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This is the End Blu-ray Review

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Sporadically funny, but seldom inspiredly so

by Casimir Harlow Nov 6, 2013 at 1:27 PM

  • Movies review

    530

    This is the End Blu-ray Review
    SRP: £19.99

    Is this the end?

    Boasting the same, strange, dark humour that earned Pineapple Express a modest-though-dedicated following, but distinctly lacking the more effective and arguably more mainstream wit of hits Superbad and Knocked Up, the latest creation from the Rogen/Apatow gene pool certainly has the star appeal - with almost every current comedian making an appearance, however brief - but fails to provide the same satisfying laugh-out-loud freneticism of its aforementioned brethren. Indeed I dare say that, if you're not a fan of Pineapple, you may well find this a somewhat lacklustre effort, no matter how much you normally enjoy the work of the participants within.
    In many ways America's answer to 2013's British apocalyptic ensemble comedy, World's End, you'd be forgiven for assuming this is just a rip-off, particularly since the cast spend so long discussing the unrealised Pineapple sequel they'd all like to make - and even shooting scenes for it - that it feels like This Is The End was the only way they could get a sequel off the ground: it's as if the Studios told Rogen and co that, if they wrapped their ideas up in the same currently-viral end-of-the-world premise, they'd get funding. Rogen and Jonah Hill are better than this, but Pineapple regulars James Franco and Danny McBride - aided by the gratingly hyper-neurotic Jay Baruchel - bring the tone down, despite the best efforts of The Office's Craig Robinson.

    Sporadically funny, but seldom inspiredly so, This could have been so much better.

    So what does the end of the world look and sound like?

    This is the End So what does the end of the world look and sound like?
    This Is The End comes to UK Blu-ray complete with what, at first instances, appears to be the same MPEG-4 AVC encoded 1080p High Definition video presentation as the earlier US release, again framed in the original aspect ratio of 2.39:1 widescreen. Unfortunately, despite rave reviews from overseas, I found this presentation to be particularly problematic, not least because it should have been perfect: it was, after all, shot in native 5K resolution on the Red Epic. Sure, the majority of the movie looks rather impressive indeed - particularly the exterior shots, which handle the skilful blend of apocalyptic visual effects and live action elements - but some of the interior shots look staggeringly unfocused. Check out the scene where the characters, one by one, start bunking down in the same bed together - there's rampant softness throughout, almost a blurring effect to the edges which leaves the image thoroughly disappointing. It's not the only instance either, and for as much as the rest of the proceedings look clinically excellent, these instances of problematic clarity and loss of image integrity threaten to pull you out of the film. I can't fault the apocalyptic stylisation, which suits the film fine, and, as stated, the Red Epic cinematography should have earned this presentation a demo rating, but the disappointing low level lighting sequences that pepper the middle act left me thoroughly underwhelmed, and sullied my impression of the presentation.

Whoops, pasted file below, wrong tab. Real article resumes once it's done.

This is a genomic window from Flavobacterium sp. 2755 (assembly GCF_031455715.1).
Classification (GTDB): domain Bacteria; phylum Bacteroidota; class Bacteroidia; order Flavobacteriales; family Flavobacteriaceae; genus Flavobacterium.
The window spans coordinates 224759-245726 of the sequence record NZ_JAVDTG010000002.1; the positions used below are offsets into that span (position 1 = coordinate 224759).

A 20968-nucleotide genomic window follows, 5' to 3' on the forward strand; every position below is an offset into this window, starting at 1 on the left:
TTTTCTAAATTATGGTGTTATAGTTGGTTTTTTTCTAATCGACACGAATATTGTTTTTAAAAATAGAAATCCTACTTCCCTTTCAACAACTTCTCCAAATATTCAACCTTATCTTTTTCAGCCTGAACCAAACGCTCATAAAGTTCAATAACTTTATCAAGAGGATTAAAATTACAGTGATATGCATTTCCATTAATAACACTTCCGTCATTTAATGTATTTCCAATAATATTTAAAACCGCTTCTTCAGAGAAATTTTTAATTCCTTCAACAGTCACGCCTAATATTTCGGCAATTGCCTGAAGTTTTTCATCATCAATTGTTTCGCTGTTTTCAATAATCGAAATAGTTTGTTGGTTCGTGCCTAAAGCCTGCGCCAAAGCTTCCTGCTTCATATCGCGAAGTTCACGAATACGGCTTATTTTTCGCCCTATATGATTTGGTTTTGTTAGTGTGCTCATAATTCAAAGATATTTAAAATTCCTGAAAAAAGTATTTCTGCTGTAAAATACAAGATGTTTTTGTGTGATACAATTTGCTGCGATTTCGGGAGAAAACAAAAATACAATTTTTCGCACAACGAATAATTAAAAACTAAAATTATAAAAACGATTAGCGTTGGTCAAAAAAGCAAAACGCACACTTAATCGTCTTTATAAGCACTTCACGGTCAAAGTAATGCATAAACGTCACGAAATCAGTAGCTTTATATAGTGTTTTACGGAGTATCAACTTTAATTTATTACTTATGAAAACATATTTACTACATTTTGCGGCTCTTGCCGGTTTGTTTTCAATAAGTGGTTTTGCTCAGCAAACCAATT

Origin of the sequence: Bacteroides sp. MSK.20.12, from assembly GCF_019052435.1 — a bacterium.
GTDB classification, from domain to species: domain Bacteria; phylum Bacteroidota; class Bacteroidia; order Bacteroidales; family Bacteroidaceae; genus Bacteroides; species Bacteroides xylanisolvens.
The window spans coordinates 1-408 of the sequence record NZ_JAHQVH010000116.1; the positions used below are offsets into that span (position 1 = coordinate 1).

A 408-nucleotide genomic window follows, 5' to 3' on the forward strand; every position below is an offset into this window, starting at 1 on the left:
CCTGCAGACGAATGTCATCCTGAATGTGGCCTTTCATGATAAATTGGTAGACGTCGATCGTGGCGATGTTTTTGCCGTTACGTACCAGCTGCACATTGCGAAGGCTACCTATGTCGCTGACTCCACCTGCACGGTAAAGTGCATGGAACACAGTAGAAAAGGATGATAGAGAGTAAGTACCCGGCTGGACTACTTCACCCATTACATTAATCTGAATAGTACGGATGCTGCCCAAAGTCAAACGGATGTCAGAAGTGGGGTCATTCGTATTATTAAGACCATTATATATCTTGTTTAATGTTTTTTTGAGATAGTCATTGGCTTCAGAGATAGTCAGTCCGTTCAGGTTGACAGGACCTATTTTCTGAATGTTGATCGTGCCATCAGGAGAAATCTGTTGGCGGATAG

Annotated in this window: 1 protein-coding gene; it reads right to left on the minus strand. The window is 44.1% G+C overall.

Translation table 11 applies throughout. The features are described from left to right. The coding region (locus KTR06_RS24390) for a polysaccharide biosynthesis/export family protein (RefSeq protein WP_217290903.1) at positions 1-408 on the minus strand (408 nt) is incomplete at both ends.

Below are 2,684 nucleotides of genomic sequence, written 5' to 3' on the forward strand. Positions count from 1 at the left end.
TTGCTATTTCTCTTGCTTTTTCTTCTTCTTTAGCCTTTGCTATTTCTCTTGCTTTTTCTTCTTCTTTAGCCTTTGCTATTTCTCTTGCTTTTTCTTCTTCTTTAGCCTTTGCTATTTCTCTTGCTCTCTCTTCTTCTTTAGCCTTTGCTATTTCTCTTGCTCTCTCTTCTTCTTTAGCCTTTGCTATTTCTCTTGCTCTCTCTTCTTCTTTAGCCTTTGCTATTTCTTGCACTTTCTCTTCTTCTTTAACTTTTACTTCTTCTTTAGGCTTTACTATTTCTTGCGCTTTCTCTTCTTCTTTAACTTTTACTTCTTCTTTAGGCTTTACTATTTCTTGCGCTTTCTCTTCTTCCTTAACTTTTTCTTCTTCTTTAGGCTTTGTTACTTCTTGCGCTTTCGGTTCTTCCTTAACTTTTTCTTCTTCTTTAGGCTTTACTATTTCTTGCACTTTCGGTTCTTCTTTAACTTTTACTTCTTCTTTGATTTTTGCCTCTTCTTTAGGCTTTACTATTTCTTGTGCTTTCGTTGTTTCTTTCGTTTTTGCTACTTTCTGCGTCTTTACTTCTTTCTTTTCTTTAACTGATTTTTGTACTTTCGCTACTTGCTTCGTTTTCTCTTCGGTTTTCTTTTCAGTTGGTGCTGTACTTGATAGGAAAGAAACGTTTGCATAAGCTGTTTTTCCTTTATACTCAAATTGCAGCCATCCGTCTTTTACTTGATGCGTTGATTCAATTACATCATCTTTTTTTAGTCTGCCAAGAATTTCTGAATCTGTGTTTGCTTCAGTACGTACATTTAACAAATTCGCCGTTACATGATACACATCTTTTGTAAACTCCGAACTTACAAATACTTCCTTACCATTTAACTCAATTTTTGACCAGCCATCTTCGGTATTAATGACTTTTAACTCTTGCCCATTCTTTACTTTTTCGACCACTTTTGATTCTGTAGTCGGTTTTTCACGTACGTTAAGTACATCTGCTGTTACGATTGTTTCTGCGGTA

Flawed by unwanted softness.

    The audio track, on the other hand, is a harder-to-fault DTS-HD Master Audio 5.1 track that promotes the material exceptionally well, expertly balancing the all-important dialogue, well-executed score elements and often surprisingly punchy effects. The dialogue gets clear and coherent presentation largely from across the fronts and centre channels, taking the reins wherever appropriate, which is more often than not in this dialogue-driven comedy. Surround usage is commonplace, however, with the full breadth of the apocalypse executing chaos across the stage, even through to the rears, with the LFE channel brought in for support too. The score isn’t particularly memorable, but also gets decent room to manoeuvre, and it’s surprising just how engulfing this track can get at times, nudging it into reference territory – an atypical accolade for a standard comedy.

    Any bonus to the world ending?

    In terms of extras this UK release boasts the same bucket-load of standard tick-box comedy bonus material that the US release benefited from not long ago: headlining with an Audio Commentary before dipping into a number of interesting mini-Featurettes and a sizeable quantity of extra footage, taking the form of Deleted Scenes, Gag Reels and more Gag Reels and more Gag Reels. Funnily enough some of the alternate lines are actually funnier than the ones they picked for the film. Some promotional material rounds out the disc.

    Is there a point?

    This is the End Is there a point?
    Given the cast involved, it's hard not to see This as a massive waste of potential. There are certainly laughs to be had, but not in the way - or quantity - you would have hoped for from these guys. The disc too has its flaws, with some issues when it comes to the video, but decent enough audio and a whole host of extras. Fans will probably forgive the video problems and lap up the release, but everybody else - even those who, like me, largely love the cast, should probably rent it instead. Unless you were hoping for Pineapple Express 2. In which case this is a blind buy.

    The Rundown

    Movie

    6

    Picture Quality

    7

    Sound Quality

    9

    Extras

    7

    Overall

    7

    7
    AVForumsSCORE
    OUT OF
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